Natural Hazards

I-REACT – ‘Fight disasters with your phone’

I-REACT – ‘Fight disasters with your phone’

Technology has never been more at hand than at the time we are living. Smartphones and the many apps on the market are proof of this. As I recently discovered, there is also an app developed to learn about natural hazards and, as they claim, fight disasters! This app is called I-REACT, and it was born from a homonymous innovation project funded by the European Commission and developed by a consortium of 20 partners. Their aim?

use social media, smartphones and wearables to improve disaster management

Of course, when I found out about the project, I curiously downloaded the app and started playing around with it, trying to figure out what it does and how it works. I have to say that I haven’t had the chance of reporting a disaster yet (and hopefully I won’t have even in the future), but I can say I find it user-friendly and exciting. Let’s get a bit more into details and understand this project and the app directly from the I-REACT Team!

Hi I-REACT Team! Can you tell us who you are and how the I-REACT idea was born?

My name is Fabrizio Dominici. I’m Head of Data Science at LINKS Foundation and coordinator of I-REACT. I-REACT is an innovation project that uses big data, social media, smartphones and wearables to improve disaster management.

The project was born in 2016, within a European Commission call for proposals for more resilient and secure societies. We joined together 20 partners that are among the top experts to create a unified system for disaster management that responds to the needs of the three main actors in a disaster situation: emergency responders, decision-makers and citizens (all of ‘us’, Ed.).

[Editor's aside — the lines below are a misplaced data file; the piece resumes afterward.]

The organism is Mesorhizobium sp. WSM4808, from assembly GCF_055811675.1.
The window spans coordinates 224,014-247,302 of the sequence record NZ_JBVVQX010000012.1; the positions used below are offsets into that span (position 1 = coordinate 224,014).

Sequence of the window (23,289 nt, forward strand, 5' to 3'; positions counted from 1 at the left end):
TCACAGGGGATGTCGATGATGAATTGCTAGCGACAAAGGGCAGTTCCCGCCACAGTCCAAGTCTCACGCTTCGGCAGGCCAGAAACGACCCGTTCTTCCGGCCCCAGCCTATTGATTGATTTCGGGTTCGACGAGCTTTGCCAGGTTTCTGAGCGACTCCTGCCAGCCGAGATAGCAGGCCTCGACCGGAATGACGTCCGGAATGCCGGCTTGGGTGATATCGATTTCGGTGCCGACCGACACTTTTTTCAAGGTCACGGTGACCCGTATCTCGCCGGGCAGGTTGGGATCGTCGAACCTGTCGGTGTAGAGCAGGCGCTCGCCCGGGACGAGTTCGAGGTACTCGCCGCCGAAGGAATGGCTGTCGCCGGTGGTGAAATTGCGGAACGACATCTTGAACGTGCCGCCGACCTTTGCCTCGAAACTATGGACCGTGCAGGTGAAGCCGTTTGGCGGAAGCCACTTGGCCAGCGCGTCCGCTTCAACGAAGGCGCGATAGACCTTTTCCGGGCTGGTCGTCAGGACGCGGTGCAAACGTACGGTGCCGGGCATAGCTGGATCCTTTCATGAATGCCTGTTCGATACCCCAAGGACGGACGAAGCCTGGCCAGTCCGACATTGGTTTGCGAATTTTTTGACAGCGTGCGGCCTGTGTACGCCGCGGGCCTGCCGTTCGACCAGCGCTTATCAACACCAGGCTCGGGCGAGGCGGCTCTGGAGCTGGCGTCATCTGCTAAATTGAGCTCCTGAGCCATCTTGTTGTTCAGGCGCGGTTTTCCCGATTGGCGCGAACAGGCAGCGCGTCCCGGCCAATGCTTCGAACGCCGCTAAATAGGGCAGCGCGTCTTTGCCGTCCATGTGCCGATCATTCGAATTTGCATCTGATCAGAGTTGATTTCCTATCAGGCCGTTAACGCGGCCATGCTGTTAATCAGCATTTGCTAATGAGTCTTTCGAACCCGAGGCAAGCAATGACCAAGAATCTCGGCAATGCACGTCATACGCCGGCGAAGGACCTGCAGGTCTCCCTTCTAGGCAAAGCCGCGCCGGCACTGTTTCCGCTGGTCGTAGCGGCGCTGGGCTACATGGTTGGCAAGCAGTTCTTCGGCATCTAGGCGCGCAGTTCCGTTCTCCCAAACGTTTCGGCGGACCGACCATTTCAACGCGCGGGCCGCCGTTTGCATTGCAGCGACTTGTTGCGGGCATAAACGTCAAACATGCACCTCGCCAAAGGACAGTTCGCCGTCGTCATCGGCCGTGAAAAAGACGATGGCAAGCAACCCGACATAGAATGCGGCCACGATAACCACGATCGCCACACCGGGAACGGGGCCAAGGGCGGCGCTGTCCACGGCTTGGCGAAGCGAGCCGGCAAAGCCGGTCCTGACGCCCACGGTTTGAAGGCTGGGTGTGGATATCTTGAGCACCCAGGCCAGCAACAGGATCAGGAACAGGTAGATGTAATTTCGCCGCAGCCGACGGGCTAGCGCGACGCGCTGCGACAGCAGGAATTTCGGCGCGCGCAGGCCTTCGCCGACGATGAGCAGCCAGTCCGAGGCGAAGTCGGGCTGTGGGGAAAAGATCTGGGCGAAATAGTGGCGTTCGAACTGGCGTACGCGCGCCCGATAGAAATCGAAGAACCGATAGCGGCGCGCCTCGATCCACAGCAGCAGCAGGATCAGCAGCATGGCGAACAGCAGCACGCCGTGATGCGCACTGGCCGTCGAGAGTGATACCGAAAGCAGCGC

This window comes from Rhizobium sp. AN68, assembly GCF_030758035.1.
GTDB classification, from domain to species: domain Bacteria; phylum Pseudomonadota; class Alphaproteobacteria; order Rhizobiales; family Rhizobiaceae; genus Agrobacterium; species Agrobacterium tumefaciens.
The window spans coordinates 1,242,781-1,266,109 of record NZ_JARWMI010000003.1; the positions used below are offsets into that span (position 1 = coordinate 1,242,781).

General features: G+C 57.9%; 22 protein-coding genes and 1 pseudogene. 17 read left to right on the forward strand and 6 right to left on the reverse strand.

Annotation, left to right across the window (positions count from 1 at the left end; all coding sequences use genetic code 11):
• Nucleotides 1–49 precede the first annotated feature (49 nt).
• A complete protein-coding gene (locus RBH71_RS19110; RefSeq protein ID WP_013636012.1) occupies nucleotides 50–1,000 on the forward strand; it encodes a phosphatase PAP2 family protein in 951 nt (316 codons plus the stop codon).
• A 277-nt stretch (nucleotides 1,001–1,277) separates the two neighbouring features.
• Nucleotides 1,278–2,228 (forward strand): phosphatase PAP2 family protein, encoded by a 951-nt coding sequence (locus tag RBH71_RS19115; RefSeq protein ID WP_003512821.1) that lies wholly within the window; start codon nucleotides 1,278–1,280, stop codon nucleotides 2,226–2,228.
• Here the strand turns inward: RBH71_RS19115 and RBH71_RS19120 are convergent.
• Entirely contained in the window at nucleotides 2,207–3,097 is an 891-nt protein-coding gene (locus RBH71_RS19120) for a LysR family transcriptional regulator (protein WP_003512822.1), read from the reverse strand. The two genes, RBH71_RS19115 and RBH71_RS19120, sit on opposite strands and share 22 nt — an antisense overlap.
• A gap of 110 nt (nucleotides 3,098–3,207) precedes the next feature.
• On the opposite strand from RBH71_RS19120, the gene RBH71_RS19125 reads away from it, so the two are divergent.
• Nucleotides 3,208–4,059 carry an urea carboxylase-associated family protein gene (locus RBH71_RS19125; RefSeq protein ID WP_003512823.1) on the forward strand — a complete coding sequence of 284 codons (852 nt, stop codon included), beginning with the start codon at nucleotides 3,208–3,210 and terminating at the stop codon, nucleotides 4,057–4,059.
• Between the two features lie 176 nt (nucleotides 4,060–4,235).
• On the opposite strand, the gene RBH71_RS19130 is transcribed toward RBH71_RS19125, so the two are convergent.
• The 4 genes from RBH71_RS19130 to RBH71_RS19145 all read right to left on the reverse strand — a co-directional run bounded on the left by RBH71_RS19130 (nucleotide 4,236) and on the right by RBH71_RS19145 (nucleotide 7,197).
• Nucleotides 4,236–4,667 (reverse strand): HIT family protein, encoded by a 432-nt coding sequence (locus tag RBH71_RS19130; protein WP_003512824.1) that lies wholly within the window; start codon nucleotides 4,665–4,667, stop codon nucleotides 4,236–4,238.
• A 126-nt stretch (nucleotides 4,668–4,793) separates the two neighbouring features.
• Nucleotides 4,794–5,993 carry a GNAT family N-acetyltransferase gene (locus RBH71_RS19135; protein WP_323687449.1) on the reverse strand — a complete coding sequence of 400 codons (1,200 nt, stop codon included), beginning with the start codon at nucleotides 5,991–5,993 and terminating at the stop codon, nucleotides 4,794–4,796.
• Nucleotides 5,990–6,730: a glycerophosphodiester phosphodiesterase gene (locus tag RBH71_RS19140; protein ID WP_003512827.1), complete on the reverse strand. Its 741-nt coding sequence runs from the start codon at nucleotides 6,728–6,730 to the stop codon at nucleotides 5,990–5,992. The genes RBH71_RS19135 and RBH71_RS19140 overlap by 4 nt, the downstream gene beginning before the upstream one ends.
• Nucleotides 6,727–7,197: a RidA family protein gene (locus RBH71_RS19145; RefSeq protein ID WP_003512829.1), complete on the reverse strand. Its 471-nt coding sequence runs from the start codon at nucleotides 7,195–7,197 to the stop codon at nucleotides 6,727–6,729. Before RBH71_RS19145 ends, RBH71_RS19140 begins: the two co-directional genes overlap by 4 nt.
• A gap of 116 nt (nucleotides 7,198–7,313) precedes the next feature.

The main idea of the project is to offer each one of us the best tools to prevent and face disasters. And in this context, I-REACT, as a project, provides a big data platform that crosses over inputs from different sources: satellites, social media, weather forecasts and much more. This, joined with a Decision Support System, is a crucial companion for emergency responders and decision-makers.

For citizens, we developed the I-REACT app, which empowers them against disasters.

How is the app actually improving disaster management?

Communicating with citizens before and during disasters and promoting self-protection behaviours in the population are major challenges in disaster management. When a flood or a wildfire starts, the emergency response teams have protocols to follow, gear to use, etc. so they know what to do. Meanwhile, citizens usually do not know how to act, what to do, or if they should move or not. The I-REACT app is designed precisely for that. Our approach aims to empower all European citizens, enabling them to take a more active role in preventing disasters.